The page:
The seeds of recovery and stability have been planted in Somalia, the country's prime minister writes. But there is still much to be done.
Somalia replaces extremism with a programme of reform
When I stood in front of a large gathering in the city of Dusamareb last week to discuss the delivery of public services, I couldn't help thinking how important it is for a Somali leader to get out of Mogadishu and listen to people in the regions. To be discussing policing, tax collection and judicial reform in Galgadud, a region that only recently was a no-go area ravaged by extremists, gives you an indication of how far we have come. Only recently we could barely move safely inside our own capital.
Somalia's story now is that of a fledgling democracy taking the first steps of reconstruction and development. Somalis are returning from the diaspora in growing numbers to set up new businesses such as airlines, telecoms companies, banks, hotels and restaurants. They are rebuilding their homes and lives after decades of dislocation. No longer are we referred to as "the world's worst failed state", dominated by terrorism, piracy and humanitarian crisis. The seeds of economic recovery have been planted and must now be watered.
All this has been engendered by a transformation in security. Our brave forces in partnership with the African Union Mission in Somalia (Amisom) have driven Al Shabaab out of Mogadishu and its foreign, Al Qaeda-inspired ideology has been comprehensively rejected by Somalis. We now control most of south central Somalia and are securing major roads between Mogadishu and important centres like Baidoa, Beledweyne and Kismayo. But although Al Shabaab is on its knees, it still poses a threat and the fight is not over. We must show that what replaces extremism is immeasurably better.
In newly liberated areas like Galgadud, we are assisting local communities to set up their administrations to deliver public services rapidly to secure their support. To call that a challenge in a country starved of government for two decades is an epic understatement.
Now that the war is largely over, the siren call in Mogadishu is for reform. How do you build a government from scratch? The answer is with great difficulty, but the progress we have already made is impressive.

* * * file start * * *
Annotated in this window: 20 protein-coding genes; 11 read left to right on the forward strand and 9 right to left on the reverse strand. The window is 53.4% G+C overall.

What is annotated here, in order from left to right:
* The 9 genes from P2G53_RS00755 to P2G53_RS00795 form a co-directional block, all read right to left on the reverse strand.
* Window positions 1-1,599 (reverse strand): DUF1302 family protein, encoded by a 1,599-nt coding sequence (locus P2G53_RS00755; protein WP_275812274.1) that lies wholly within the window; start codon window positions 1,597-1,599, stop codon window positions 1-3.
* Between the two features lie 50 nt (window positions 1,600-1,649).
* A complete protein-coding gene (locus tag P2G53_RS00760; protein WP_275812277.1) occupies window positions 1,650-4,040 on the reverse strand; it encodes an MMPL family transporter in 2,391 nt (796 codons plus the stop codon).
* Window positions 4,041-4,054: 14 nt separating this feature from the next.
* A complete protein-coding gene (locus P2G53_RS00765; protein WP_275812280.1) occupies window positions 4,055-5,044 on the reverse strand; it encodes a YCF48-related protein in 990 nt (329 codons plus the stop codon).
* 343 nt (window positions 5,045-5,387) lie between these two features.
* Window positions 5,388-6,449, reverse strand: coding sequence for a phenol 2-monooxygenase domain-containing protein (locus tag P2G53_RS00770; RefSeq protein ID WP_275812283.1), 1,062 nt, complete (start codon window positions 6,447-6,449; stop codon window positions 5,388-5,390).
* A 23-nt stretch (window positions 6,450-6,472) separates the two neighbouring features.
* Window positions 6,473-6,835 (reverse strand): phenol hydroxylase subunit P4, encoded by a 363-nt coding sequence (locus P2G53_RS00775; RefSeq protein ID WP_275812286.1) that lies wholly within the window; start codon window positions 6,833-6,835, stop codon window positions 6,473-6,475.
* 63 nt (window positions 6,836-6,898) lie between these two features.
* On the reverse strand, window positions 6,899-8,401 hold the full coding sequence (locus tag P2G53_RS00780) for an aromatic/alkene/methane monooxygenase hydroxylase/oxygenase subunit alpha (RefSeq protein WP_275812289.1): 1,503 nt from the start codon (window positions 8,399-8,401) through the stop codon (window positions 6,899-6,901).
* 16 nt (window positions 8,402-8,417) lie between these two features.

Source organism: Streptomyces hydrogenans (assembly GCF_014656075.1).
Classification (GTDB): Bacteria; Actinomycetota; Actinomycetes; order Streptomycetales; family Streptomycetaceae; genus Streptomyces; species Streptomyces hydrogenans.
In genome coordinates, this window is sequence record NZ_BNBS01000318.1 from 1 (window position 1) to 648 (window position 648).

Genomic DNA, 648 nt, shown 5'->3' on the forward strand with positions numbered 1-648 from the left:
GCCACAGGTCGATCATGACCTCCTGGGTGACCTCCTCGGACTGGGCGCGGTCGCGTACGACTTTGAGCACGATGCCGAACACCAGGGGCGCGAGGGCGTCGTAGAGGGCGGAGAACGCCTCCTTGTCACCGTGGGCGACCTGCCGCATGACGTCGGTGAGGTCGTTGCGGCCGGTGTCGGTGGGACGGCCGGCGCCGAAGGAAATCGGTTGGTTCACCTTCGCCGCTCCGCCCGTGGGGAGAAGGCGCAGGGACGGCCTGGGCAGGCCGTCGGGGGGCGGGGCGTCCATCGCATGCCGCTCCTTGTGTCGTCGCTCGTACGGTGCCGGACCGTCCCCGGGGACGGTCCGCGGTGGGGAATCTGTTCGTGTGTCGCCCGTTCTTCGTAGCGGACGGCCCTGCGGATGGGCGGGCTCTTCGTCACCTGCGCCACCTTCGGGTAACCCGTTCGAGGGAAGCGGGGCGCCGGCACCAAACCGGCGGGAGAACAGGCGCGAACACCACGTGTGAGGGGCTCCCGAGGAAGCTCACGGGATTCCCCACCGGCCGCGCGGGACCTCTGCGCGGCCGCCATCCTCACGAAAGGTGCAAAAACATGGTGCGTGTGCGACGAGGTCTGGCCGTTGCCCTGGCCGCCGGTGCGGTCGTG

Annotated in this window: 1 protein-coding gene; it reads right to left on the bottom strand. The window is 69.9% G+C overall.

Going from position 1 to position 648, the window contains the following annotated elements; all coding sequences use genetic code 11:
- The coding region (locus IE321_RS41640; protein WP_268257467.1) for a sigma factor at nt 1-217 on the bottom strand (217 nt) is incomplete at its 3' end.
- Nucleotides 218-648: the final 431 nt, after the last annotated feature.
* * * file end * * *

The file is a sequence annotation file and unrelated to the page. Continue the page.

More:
Laws are the foundation of a functioning state. My Cabinet is sending a stream of new legislation to parliament for debate and approval. In the coming weeks, parliament will vote on laws covering human rights reform, judicial reform, and district and regional authorities reform. We will also be passing legislation restructuring the police and security forces, creating specialist anti-terrorism, anti-piracy and anti-trafficking institutions, governing the Central Bank, assisting refugees and providing legal aid.
Judicial reform is one of our greatest priorities. This is not just because we have had a court case in Mogadishu that attracted the word's attention recently. Nothing underlines the need to reform our police and judiciary more than the decision to send a rape victim and the journalist who interviewed her to prison. Yet that regrettable verdict was a symptom, not the cause, of the problem, a lack of the rule of law.
This cannot be established overnight. It will take time to develop. In the meantime, the most effective way to allow an independent judiciary to flourish is not to interfere when it gives unpopular verdicts. We are in the business of nurturing new institutions in Somalia, not throttling them at birth.
While there is no shortage of challenges for Somalia, there are some that the international community must also address. For years our international relations have been conducted on a one-way basis, invariably on a humanitarian level. That model is now an anachronism and must change.
We are a sovereign government, the first recognised by the US in more than 20 years, and the outside world needs to start treating us like one. It is no good criticising our lack of government capacity and then funding NGOs to execute projects while sidelining government institutions altogether. This merely perpetuates a cycle of dependence, denies us the learning experience and ensures government capacity remains limited. That may satisfy NGOs, but it is of limited service to us.
The outside world needs to adjust to new realities here. We are in the process of putting in place strict public finance management rules guided by the principles of transparency, accountability and credibility. These have been praised recently by the World Bank and USAID, among others. Parliament has approved a regular budget and we are reintroducing tax collection, which has been entirely absent since the civil war. These new systems will mitigate against corruption, that scourge of good governance in Somalia and the downfall of all too many governments in Mogadishu.
I am confident that the world will respond positively to the changing situation in Somalia because there are already signs to that effect. Villa Somalia, the presidential palace, has never been busier. In recent days we have hosted high-level visitors from the US, UK, Turkey and the EU. The need for partnerships with our international friends, which the world will see at the London Somalia Conference in May, has never been greater. We know that we cannot do it alone, but there is no turning back.
Abdi Farah Shirdon is the prime minister of Somalia
On Twitter: @SomaliPM